I am trying to control this servo from a RaspberryPi.

I sort of figured out that a servo needs a specific pulse for a specific degree. www.youtube.com/watch?v=ddlDgUymbxc

I am using this https://github.com/hybridgroup/pi-blaster for PWM.
I already confirmed this PWM works as expected by lighting an LED, but no matter what pulse I give to my servo, it just goes wild.
It goes like either keep moving from left to right or shakes at one point continuously.

The youtube's servo moves +/- 90 degree, but my servo does +/- 60 degree. so maybe the pulse I need to give is different from 0.5ms/1.5ms/2.5ms?

Has anybody used this servo with RaspberryPi? What are the pulses to give?


I changed the source code to have 50Hz frequency.

diff --git a/pi-blaster.c b/pi-blaster.c
index 2e15ee1..d7d8af2 100644
--- a/pi-blaster.c
+++ b/pi-blaster.c
@@ -70,8 +70,8 @@ static uint8_t pin2gpio[8];
 // will use too much memory bandwidth.  10us is a good value, though you
 // might be ok setting it as low as 2us.

-#define CYCLE_TIME_US          10000
-#define SAMPLE_US              10
+#define CYCLE_TIME_US          20000
+#define SAMPLE_US              20
 #define NUM_CBS                        (NUM_SAMPLES*2)

and now pi-blaster shows this.

$ sudo /usr/sbin/pi-blaster
Using hardware:                   PWM
Number of channels:                 9
PWM frequency:                  50 Hz
PWM steps:                       1000
Maximum period (100  %):      20000us
Minimum period (0.100%):         20us

but my servo still goes wild. Since Minimum period (0.100%): 20us, to have 0.5ms, I did this.

0.5ms(500us) / min period(20us) = 25
0.1% * 25 = 2.5% = 0.025

$ echo "17=0.025" > /dev/pi-blaster

It seems it is always going back to 0 degree point whichever the % I give it to.

It goes like this.
For 180 degree, it is 2.5ms. When I give

$ echo "17=0.125" > /dev/pi-blaster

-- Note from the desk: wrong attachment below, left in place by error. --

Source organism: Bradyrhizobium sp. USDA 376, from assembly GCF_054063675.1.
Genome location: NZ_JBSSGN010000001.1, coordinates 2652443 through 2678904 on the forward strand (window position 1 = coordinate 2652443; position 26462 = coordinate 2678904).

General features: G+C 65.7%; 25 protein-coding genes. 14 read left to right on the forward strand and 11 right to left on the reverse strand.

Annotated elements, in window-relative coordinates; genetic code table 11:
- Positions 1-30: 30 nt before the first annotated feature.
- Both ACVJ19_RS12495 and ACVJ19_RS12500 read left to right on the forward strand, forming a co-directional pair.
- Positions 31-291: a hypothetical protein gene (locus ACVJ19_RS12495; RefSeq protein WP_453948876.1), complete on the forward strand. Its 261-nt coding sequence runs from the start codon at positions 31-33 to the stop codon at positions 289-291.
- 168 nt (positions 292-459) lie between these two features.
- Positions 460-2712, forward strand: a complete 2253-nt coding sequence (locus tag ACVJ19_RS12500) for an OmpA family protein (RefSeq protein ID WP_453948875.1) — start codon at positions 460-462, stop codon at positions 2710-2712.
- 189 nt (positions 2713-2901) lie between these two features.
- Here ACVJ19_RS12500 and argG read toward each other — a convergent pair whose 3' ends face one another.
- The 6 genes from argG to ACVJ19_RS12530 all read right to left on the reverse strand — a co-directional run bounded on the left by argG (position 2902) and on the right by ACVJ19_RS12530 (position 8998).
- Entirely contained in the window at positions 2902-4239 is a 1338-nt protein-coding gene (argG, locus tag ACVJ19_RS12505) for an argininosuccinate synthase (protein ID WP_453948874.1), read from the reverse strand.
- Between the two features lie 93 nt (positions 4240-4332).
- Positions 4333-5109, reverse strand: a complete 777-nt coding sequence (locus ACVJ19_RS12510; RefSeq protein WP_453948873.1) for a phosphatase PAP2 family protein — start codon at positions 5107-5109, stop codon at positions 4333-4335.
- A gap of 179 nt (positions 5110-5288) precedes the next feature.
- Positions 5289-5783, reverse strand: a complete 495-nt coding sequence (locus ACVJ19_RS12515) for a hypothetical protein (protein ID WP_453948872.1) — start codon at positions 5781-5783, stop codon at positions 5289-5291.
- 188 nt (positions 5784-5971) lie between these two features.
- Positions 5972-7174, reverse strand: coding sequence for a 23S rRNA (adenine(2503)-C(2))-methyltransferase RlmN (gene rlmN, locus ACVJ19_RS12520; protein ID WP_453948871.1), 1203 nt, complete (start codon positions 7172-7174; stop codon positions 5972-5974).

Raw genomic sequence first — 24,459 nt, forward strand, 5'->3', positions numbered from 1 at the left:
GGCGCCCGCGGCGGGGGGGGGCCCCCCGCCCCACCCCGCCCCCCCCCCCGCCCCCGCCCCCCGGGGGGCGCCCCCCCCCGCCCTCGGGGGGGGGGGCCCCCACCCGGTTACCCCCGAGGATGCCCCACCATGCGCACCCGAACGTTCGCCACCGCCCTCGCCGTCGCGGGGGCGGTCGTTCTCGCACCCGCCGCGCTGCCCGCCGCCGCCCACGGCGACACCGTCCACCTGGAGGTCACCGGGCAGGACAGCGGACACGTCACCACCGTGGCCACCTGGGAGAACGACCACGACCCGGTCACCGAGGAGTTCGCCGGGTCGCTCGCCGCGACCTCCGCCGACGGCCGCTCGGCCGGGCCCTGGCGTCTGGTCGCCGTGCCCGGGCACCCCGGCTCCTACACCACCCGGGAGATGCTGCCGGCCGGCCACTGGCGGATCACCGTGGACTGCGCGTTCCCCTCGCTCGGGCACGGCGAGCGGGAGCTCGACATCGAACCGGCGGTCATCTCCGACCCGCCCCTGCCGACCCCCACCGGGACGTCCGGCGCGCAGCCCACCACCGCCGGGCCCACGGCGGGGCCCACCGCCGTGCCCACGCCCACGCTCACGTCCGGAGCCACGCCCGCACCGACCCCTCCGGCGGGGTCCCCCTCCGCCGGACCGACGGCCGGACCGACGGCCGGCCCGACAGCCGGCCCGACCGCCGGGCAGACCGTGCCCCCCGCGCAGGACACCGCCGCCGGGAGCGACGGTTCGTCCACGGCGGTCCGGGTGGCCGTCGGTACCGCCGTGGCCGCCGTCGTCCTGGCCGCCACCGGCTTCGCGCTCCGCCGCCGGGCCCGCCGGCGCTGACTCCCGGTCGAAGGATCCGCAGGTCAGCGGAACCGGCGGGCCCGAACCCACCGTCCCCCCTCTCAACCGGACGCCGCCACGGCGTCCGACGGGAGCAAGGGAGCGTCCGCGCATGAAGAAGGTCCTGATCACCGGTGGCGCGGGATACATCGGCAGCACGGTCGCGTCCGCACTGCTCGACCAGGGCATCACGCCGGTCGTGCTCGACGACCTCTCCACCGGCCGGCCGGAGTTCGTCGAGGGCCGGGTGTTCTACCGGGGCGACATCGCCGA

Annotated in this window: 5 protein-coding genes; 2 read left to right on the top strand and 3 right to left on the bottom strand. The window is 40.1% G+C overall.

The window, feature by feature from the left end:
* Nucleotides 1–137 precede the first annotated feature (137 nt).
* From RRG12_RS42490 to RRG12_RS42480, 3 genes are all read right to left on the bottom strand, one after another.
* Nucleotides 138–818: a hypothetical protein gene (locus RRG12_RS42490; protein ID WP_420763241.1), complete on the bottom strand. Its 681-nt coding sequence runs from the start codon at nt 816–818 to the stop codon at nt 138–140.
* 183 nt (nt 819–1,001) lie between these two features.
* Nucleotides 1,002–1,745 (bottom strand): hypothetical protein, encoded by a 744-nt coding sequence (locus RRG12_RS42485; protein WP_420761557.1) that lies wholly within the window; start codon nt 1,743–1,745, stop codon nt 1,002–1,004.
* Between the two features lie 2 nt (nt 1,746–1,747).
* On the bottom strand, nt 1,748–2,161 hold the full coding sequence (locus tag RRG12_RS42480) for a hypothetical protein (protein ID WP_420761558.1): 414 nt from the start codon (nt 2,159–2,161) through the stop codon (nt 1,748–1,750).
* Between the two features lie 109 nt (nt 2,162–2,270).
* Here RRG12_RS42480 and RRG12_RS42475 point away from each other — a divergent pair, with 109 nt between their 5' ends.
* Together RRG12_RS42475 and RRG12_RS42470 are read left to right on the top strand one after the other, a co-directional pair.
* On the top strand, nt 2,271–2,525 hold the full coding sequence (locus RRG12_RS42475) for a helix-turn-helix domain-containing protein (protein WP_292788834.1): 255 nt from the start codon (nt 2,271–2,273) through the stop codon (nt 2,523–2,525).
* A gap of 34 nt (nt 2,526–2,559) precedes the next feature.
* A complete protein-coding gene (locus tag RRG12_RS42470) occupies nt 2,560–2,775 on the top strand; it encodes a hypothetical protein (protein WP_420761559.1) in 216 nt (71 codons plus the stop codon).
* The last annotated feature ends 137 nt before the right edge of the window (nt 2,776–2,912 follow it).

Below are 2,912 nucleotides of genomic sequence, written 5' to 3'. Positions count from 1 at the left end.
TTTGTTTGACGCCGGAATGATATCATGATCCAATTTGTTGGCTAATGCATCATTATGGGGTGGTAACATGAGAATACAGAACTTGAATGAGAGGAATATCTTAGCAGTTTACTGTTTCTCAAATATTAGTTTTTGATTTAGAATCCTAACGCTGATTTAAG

servo goes to the 180 degree point, and it soon goes back to 0 degree point. It goes like this back and forth, back and forth, as long as I give the power to it. same goes to any degree.



Hobby servos are controlled by a pulse width, but this is not the same kind of pulse width modulation that is done by pi-blaster.

Hobby servos use a periodic pulse at a relatively low rate (50 Hz is typical, but the rate is not critical). Each frame contains a nominal 1.5ms pulse to set the server at its nominal 0° position. Varying that pulse width from 0.5ms to 2.5ms moves the servo over its full mechanical range. If the servo is able to move 90° each way by varying the pulse width by up to 1ms, that is the same as 11.1 µs per degree.

So precise control of that servo requires high resolution control of that pulse, and a relatively long dead time to the next pulse.

PWM as done by pi-blaster is designed to control power by adjusting a pulse from 0% to 100% duty cycle of a 100 Hz clock. To use this to control a hobby servo you need to start by turning the base clock frequency down to something in the 50 Hz ballpark. Some servos may accept control as fast as 100 Hz, but that isn't the usual practice.

Next, you need to limit yourself to the PWM range of 0.025 to 0.125, assuming a 50 Hz PWM clock.

The later limit means that of the default precision of 1000 steps from 0% to 100% duty, you can only use 100. For a 180° motion, that would give you a precision of 1.8° per step.

The better answer is to use software designed to control hobby servos. pi-blaster notes that it was derived from ServoBlaster. Use that. It will be a little trickier to interface with because it is just a kernel driver and doesn't provide the slick ASCII FIFO.

One other caution: don't wire a hobby servo directly to your RPi. The RPi has 3.3V I/O, but the hobby servo will want to be driven at 5V or more. You should use a suitable level shifter to get the right drive voltage, and to introduce something less expensive than your entire RPi to burn out when something goes wrong.


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